Putin may have an ally in the Turkish business community, which is seeking to mitigate the economic costs of any retaliation against the Kurdistan Region, as Mortimer writes. Turkey exported $4.5 billion worth of goods through the Habur border crossing the first six months of this year, Mahmut Bozarslan reports, and Turkish contractors are doing over $5 billion in business annually in Iraqi Kurdistan, Turkey’s second-largest market for contractors after Turkmenistan.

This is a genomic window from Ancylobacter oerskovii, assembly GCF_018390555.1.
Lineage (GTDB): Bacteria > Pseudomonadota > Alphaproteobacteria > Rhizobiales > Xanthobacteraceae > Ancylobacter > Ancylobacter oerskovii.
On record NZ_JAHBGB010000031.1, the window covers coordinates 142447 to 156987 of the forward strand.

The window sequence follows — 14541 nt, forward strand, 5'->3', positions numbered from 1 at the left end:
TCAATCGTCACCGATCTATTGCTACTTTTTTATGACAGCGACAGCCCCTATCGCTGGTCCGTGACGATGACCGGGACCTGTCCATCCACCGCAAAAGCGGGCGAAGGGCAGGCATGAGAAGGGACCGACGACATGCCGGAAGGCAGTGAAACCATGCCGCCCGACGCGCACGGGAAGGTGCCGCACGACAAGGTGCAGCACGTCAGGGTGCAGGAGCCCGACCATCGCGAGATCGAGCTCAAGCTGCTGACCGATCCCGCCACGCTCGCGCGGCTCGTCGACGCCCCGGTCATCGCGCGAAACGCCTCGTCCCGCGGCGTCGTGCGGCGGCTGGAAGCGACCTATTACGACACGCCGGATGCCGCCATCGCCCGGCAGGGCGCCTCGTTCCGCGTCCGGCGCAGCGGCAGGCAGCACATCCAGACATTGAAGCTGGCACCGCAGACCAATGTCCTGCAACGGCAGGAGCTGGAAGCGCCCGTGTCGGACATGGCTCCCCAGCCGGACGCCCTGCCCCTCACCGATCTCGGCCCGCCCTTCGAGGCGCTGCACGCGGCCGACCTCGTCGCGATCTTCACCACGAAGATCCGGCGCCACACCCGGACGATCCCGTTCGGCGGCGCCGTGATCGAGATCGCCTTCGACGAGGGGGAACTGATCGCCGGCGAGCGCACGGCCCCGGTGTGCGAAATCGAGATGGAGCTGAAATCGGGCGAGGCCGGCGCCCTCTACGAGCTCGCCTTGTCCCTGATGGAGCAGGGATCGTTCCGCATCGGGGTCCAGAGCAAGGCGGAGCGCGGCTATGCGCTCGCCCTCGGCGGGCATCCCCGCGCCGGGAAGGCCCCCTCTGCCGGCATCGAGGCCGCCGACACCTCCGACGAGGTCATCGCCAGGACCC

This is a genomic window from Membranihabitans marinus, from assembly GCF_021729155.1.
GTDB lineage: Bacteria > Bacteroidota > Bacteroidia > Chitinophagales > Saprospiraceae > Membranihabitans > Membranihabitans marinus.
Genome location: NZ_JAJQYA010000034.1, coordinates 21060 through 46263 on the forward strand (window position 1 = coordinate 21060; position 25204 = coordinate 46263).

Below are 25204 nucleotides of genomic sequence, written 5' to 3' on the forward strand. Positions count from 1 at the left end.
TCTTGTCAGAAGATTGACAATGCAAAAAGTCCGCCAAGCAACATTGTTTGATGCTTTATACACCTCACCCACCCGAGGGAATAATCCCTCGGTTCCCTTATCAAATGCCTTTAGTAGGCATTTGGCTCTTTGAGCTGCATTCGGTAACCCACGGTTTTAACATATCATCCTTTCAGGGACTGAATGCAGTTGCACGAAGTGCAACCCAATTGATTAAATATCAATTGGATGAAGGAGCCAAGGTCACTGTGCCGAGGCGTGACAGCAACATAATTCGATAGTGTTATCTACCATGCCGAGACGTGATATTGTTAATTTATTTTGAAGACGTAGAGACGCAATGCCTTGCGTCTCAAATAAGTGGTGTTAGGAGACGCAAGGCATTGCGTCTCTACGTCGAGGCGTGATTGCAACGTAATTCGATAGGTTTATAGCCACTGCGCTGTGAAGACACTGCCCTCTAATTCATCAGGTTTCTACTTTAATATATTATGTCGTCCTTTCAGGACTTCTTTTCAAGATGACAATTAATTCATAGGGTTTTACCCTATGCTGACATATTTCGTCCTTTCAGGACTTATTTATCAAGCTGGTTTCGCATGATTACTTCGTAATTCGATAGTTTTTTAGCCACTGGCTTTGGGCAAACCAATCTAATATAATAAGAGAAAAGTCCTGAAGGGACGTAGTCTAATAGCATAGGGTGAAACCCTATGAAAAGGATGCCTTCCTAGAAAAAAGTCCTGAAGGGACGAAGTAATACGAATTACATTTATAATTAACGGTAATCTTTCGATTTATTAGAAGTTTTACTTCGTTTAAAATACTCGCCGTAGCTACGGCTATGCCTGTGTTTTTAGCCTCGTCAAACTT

Putin can hardly count on either Erdogan’s restraint or for the Turkish president to defer to economic rationality in making his decision. Turkey’s opposition to the Kurdistan Region’s independence is crystal clear and void of caveats. Indeed, the good relations between Ankara and Erbil over the past decade were more the exception than the rule. The independence referendum has put back into play Kirkuk, where there is a sizable Turkmen population. Ankara is now lined up with Baghdad in seeking to assure that control of the oil-rich area stays with the central government.